Dollhouse inspiration doesn't have to come from other dollhouses.
Ever heard of Mariko Kusumoto? She's a Japanese metal artist, and her work is stunning. Do watch the short film at the end of the page for some tiny surprises!
Alan Wolfson creates tiny, incredibly detailed sculptures of urban scenes. Subway stations, Times Square flophouses, phone booths on litter-strewn corners - they're all here and look exactly like gritty, grimy New York.
Erik Goddard constructs beautiful miniature houses and room boxes in several styles - and seems to be one of the few artists who also builds tiny tree houses! I think I know what one of my future projects is going to be...
I was lucky enough to be in London when "Telling Tales" was being shown at the Victoria & Albert Museum, and have the exhibit book. While the unsettling "Heaven and Hell" section is far from my cup of tea, I wouldn't say no to an over-the-top tulip vase in dollhouse scale, I adore Wieki Somers' Bathboat, and am seriously considering replicating either Kiki van Eijk's "Kiki" carpet or one of Tord Boontje's chairs in the dollhouse.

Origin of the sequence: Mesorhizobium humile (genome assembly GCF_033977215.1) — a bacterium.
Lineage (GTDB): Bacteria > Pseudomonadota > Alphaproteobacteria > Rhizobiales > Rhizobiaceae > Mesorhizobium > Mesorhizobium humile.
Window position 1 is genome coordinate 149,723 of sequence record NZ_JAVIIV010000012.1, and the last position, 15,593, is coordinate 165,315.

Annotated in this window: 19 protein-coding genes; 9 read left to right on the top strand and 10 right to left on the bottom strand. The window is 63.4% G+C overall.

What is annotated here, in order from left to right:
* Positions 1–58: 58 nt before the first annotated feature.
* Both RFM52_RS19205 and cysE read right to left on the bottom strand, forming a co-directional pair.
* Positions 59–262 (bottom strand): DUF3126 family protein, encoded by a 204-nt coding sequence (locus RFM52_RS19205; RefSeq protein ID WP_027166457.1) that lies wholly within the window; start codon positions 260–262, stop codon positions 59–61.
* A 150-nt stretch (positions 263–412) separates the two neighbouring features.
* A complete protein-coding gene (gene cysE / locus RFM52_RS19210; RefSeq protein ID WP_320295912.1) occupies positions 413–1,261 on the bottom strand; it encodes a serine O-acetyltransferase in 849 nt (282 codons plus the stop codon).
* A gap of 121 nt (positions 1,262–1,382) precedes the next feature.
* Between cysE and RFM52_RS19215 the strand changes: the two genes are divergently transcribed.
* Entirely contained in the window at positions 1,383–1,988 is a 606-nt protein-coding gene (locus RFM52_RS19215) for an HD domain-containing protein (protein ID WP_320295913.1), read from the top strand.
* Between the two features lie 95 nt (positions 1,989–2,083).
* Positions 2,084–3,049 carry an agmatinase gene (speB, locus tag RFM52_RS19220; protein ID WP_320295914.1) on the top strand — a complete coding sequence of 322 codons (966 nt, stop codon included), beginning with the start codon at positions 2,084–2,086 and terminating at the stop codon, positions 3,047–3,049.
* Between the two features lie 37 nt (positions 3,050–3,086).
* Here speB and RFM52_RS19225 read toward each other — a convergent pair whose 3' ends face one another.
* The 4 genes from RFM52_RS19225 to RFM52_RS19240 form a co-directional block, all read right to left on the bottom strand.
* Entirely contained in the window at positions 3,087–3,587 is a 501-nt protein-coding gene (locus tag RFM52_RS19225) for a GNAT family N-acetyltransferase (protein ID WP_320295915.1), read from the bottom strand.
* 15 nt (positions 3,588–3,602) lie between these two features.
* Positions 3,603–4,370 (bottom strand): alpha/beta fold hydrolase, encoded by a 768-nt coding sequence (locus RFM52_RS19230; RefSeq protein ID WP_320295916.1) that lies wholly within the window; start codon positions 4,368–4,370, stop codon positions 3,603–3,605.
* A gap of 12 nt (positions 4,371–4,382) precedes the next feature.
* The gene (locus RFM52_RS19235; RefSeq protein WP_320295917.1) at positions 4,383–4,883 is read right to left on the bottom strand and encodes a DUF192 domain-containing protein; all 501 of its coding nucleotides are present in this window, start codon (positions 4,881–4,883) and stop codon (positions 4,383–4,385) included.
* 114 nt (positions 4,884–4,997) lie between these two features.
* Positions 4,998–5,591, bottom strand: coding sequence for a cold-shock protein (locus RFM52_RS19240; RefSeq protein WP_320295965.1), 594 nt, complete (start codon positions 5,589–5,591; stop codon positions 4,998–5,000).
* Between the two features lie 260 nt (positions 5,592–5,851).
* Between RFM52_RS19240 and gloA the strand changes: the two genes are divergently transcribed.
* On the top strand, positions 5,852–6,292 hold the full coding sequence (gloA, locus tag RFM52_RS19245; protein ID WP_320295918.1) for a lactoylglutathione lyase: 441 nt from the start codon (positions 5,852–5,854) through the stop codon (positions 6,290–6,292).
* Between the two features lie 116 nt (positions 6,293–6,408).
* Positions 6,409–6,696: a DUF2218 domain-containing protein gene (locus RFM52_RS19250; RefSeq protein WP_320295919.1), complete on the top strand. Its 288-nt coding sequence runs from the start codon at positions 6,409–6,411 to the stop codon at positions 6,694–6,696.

Have you ever watched a TV show and fallen in love with the set? I am not a big TV watcher, but I really like the apartments in Bedlam. Yes, the mostly-young tenants could probably never afford spaces like that in real life, but who's counting?
My dream dollhouse is going to be a French-style house, so I'm reading books on French interiors, watching French films (and Pixar's Ratatouille), and flipping through every Toulouse-Lautrec drawing and vintage French poster I can find online. I'm going to use the plans in Lea Frisoni's Le Grand Livre de la Maison Miniature, which is entirely in French, so I may end up learning the language too!